Why does N. Korea want nukes, and what can we do about it?

Uk Heo stands in front of a screen with an image of Ronald Reagan.

Two bags of cough drops sit open on the desk of UWM’s Uk Heo, but the distinguished professor of political science isn’t sick. He’s just busy: giving talks, doing media and writing his sixth book. That’s what happens when you’re an expert on topics that suddenly the world can’t learn enough about – North Korean and South Korean politics, U.S. foreign relations and the nuclear arms race.

The cough drops keep Heo’s vocal cords in shape. His painstaking research process and analytical skills do the rest of the work. He said he’s writing book No. 6 faster than he’s written anything in his 22-year career.

“If anything new happens on the Korean Peninsula while I am writing and my book is outdated, then it will not be meaningful,” Heo said. He strikes a calm, matter-of-fact tone whether he’s describing his writing process or authoritarian dictators like North Korea’s Kim Jong-un. “I’m trying to write up the analysis faster than usual.”

In September, North Korea startled the world with an underground nuclear test so powerful it literally displaced a mountaintop. Experts estimate that weapon was 17 times more powerful than the atomic bomb the U.S. dropped in Hiroshima, Japan, in 1945.

Heo says that a next, more troubling milestone would come when North Korea develops a nuclearized missile reliably capable of reaching the mainland United States.

“If that happens, I would call it a game-changer.”

UWM’s Uk Heo on why North Korea wants the bomb

But predicting the future isn’t the domain of political scientists. “You can easily make a fool of yourself in a few months or a few years,” Heo said.

“What I’m interested in is why North Korea wanted nuclear weapons in the first place,” Heo said. “Unless we understand their intention, we cannot come up with a good solution. In order to understand what North Korea wants, why China behaves the way that it does, what South Korea wants, you have to see things from their perspective.”

Yet it’s difficult to see much of anything from North Korea’s perspective. The Kim family has retained firm control of the “Hermit Kingdom” for three generations, dating back to 1948. “There’s no human intelligence coming from North Korea,” Heo said. “It’s a completely controlled and closed society.”

Heo relies on history and theories of political science to explain why the regime prioritizes building missiles while its economy ranks somewhere near those of Azerbaijan and Andorra, and famine and drought plague many of its 25 million citizens.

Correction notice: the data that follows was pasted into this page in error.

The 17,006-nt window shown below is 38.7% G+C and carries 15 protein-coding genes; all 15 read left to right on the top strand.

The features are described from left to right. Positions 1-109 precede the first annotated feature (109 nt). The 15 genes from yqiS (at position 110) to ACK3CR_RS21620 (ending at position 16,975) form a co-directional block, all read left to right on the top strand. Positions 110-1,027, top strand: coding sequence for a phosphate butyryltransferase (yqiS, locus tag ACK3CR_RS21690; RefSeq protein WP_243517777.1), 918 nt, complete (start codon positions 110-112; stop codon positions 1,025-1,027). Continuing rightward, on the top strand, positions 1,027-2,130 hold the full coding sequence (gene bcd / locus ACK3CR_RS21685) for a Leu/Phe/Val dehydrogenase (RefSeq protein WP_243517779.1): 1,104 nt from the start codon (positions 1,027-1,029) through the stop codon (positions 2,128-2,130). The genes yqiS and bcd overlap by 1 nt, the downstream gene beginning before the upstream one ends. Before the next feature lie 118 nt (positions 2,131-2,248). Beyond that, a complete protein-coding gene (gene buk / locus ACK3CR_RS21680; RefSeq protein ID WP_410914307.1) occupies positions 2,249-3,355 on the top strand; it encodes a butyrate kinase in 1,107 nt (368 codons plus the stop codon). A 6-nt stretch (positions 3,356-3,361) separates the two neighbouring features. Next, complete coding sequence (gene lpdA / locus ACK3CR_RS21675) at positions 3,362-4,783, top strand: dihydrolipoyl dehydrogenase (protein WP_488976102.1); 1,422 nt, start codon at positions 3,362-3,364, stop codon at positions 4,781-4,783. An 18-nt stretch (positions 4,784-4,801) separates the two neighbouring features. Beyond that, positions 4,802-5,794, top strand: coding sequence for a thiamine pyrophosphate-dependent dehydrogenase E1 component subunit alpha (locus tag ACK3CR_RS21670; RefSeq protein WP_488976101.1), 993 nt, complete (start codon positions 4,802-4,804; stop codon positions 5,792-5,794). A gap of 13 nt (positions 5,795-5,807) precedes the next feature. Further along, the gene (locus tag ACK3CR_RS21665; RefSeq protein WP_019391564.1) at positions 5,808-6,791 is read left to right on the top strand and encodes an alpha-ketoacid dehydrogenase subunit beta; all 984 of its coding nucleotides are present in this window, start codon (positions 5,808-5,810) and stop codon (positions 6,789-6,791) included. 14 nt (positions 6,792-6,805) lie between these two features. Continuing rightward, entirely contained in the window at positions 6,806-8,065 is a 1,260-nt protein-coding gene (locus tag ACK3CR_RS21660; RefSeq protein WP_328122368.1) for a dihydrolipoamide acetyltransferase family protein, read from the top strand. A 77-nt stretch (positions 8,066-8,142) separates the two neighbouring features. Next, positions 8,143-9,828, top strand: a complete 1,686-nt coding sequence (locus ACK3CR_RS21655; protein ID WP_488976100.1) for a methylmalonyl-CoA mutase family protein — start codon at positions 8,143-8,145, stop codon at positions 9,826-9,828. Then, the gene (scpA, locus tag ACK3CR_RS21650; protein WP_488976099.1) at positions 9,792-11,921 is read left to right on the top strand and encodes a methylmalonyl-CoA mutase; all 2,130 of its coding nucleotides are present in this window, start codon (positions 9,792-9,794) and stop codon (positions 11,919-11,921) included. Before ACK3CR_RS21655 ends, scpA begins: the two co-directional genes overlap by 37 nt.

Heo looks back to the Korean War, when Kim Jong-un’s grandfather, Kim Il-sung, “almost lost his country” when U.N. troops advanced north to the Yalu River, which borders North Korea and China. The siren song of nuclear power, urged on by Soviet ruler Joseph Stalin, became a kind of “regime insurance” for the Kim dynasty in its early days even after the U.N. and U.S. left North Korea.

Two choices for the U.S.

Peninsular geography further complicates matters. Seoul, South Korea’s economic and population center, sits about 40 miles from the Korean Demilitarized Zone. If the north demonstrates a credible ability to strike the mainland U.S., Heo said, America has two possible paths: “To get seriously involved in the Korean Peninsula or to pull out.”

More than 28,000 American troops are stationed in South Korea. If and when U.S. troops leave, a wealthy and democratic South Korea would be deeply vulnerable to monetary demands and military aggression from the north.

“In the past, North Korea was only a threat to South Korea and Japan,” Heo said. “If they have an ability to hit the U.S. continent, North Korea becomes a direct threat to the U.S. That’s why I use the term ‘game changer.’”

Heo hopes that his book will offer policymakers a new window through which to view the unfolding crisis and propose non-military solutions.

“I’m trying to learn from history, apply theories and come up with potential policy solutions,” Heo said. “The U.S. could simultaneously sign intertwined treaties with North Korea, South Korea, Russia and China so none of them can use force against each other. Use that for a security guarantee, and then you talk about North Korean economic aid to dismantle North Korea’s nuclear program.”

He cautions that this can happen only after treaty members can verify that North Korea’s nuclear program is completely dismantled. Trust is clearly an issue between the U.S. and Pyongyang, and this is why any policy solution must be negotiated with participation from other world leaders.

An international outlook defines Heo’s own “compatriotic” perspective. Born and raised in a South Korean military family: “I care about North Korean citizens and see them as fellow Koreans. They did not choose to be North Korean. They were born there and they are the ones paying the price.

“When you consider what the authoritarian regime does to its own people, it’s easy to imagine what they might do to others. That is why I agree with the view that North Korea is a prime enemy and security threat.”

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